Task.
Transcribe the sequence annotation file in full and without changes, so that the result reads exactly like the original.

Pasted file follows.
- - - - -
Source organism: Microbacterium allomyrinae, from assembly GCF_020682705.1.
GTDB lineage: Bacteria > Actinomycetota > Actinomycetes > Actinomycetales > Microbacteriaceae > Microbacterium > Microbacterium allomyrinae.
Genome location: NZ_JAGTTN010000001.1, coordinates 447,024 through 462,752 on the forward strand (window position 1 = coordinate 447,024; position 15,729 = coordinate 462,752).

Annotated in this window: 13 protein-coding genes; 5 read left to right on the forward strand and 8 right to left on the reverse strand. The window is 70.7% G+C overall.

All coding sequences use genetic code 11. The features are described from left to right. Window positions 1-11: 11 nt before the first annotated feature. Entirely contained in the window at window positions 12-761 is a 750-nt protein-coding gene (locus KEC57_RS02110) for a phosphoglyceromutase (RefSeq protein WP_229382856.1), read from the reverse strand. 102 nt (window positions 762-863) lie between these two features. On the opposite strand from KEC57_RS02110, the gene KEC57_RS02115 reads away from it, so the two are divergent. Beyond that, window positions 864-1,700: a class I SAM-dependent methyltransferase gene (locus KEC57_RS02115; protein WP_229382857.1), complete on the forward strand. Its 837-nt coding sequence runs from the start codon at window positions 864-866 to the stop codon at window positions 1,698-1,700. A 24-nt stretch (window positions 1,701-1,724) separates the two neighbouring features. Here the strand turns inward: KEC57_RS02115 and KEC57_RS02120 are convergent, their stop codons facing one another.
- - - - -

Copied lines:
Source organism: Microbacterium allomyrinae, from assembly GCF_020682705.1.
GTDB lineage: Bacteria > Actinomycetota > Actinomycetes > Actinomycetales > Microbacteriaceae > Microbacterium > Microbacterium allomyrinae.
Genome location: NZ_JAGTTN010000001.1, coordinates 447,024 through 462,752 on the forward strand (window position 1 = coordinate 447,024; position 15,729 = coordinate 462,752).

Annotated in this window: 13 protein-coding genes; 5 read left to right on the forward strand and 8 right to left on the reverse strand. The window is 70.7% G+C overall.

All coding sequences use genetic code 11. The features are described from left to right. Window positions 1-11: 11 nt before the first annotated feature. Entirely contained in the window at window positions 12-761 is a 750-nt protein-coding gene (locus KEC57_RS02110) for a phosphoglyceromutase (RefSeq protein WP_229382856.1), read from the reverse strand. 102 nt (window positions 762-863) lie between these two features. On the opposite strand from KEC57_RS02110, the gene KEC57_RS02115 reads away from it, so the two are divergent. Beyond that, window positions 864-1,700: a class I SAM-dependent methyltransferase gene (locus KEC57_RS02115; protein WP_229382857.1), complete on the forward strand. Its 837-nt coding sequence runs from the start codon at window positions 864-866 to the stop codon at window positions 1,698-1,700. A 24-nt stretch (window positions 1,701-1,724) separates the two neighbouring features. Here the strand turns inward: KEC57_RS02115 and KEC57_RS02120 are convergent, their stop codons facing one another.